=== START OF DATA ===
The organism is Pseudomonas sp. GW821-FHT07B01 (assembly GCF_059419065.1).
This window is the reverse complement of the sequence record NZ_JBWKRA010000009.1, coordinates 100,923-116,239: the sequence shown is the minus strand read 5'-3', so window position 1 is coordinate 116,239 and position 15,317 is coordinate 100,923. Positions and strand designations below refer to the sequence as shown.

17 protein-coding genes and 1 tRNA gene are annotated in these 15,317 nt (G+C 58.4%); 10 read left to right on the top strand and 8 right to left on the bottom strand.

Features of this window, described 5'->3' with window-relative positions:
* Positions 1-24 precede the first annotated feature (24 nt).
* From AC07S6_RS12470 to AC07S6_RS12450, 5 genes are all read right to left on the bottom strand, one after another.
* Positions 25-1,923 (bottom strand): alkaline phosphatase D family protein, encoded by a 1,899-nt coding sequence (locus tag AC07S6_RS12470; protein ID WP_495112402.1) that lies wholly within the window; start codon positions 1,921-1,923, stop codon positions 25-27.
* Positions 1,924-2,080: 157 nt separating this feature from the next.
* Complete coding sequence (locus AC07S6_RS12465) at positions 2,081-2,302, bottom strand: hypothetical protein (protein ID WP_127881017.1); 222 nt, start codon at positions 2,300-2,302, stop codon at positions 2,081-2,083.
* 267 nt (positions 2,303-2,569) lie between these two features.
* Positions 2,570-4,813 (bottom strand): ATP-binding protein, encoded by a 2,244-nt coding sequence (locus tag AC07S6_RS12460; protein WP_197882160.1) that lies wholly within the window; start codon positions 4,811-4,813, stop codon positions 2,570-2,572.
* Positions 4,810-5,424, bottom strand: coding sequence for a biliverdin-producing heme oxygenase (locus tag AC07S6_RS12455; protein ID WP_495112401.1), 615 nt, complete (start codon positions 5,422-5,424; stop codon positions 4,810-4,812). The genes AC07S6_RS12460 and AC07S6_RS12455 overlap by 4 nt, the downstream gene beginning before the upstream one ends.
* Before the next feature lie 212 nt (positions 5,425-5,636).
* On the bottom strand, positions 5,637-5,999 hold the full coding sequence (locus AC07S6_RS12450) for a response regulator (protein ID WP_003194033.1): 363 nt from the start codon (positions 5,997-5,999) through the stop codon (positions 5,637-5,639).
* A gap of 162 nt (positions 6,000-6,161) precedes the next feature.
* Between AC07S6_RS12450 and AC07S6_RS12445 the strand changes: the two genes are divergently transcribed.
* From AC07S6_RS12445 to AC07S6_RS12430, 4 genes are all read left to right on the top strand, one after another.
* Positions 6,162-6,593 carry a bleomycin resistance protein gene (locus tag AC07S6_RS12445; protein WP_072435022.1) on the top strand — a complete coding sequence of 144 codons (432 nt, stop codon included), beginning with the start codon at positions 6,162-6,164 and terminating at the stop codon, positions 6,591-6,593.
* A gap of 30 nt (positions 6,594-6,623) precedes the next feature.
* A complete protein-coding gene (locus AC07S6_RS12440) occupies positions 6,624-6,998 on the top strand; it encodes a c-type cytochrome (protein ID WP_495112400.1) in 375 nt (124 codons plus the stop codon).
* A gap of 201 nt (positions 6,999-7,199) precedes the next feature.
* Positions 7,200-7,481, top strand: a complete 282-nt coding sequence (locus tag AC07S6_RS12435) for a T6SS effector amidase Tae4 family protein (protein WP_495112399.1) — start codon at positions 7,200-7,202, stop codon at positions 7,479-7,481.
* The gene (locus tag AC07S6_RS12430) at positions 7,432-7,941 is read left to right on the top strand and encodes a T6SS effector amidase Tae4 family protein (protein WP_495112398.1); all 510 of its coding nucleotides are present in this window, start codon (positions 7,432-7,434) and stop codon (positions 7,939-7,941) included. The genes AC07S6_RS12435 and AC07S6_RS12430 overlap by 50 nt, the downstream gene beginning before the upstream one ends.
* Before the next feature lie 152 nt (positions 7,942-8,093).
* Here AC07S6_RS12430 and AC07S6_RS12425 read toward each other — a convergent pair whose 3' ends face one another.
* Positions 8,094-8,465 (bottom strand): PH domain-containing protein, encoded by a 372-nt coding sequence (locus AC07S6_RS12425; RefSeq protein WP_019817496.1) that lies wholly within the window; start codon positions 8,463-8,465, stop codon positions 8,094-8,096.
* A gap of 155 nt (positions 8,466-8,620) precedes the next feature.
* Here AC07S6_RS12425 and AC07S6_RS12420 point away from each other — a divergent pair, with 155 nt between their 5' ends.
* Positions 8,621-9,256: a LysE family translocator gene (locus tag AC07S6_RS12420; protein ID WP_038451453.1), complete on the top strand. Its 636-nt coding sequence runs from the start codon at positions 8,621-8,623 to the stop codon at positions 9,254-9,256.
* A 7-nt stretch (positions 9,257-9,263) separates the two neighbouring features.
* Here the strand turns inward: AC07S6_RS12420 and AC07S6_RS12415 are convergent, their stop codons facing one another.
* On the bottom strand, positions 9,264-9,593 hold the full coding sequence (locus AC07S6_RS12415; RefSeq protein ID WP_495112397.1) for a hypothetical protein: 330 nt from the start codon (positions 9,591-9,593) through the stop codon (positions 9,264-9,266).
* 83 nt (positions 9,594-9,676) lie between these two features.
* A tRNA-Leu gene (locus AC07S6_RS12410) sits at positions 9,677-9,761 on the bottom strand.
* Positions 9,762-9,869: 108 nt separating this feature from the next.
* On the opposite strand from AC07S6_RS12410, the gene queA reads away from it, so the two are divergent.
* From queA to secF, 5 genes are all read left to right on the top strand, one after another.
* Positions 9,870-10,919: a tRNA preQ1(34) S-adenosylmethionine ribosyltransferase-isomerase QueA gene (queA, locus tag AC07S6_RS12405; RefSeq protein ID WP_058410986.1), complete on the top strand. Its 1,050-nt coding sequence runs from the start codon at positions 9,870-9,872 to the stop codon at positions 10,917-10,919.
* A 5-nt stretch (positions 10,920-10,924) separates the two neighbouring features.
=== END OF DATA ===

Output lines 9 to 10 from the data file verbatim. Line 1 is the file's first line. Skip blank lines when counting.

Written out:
* Complete coding sequence (locus AC07S6_RS12465) at positions 2,081-2,302, bottom strand: hypothetical protein (protein ID WP_127881017.1); 222 nt, start codon at positions 2,300-2,302, stop codon at positions 2,081-2,083.
* 267 nt (positions 2,303-2,569) lie between these two features.